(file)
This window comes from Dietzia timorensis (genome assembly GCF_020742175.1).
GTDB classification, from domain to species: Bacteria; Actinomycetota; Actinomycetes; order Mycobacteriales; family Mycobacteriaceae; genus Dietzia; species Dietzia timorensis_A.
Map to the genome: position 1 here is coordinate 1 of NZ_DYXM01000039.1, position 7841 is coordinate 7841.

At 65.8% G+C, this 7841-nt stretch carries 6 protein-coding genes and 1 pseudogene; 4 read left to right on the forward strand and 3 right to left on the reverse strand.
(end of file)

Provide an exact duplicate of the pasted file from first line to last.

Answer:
This window comes from Dietzia timorensis (genome assembly GCF_020742175.1).
GTDB classification, from domain to species: Bacteria; Actinomycetota; Actinomycetes; order Mycobacteriales; family Mycobacteriaceae; genus Dietzia; species Dietzia timorensis_A.
Map to the genome: position 1 here is coordinate 1 of NZ_DYXM01000039.1, position 7841 is coordinate 7841.

At 65.8% G+C, this 7841-nt stretch carries 6 protein-coding genes and 1 pseudogene; 4 read left to right on the forward strand and 3 right to left on the reverse strand.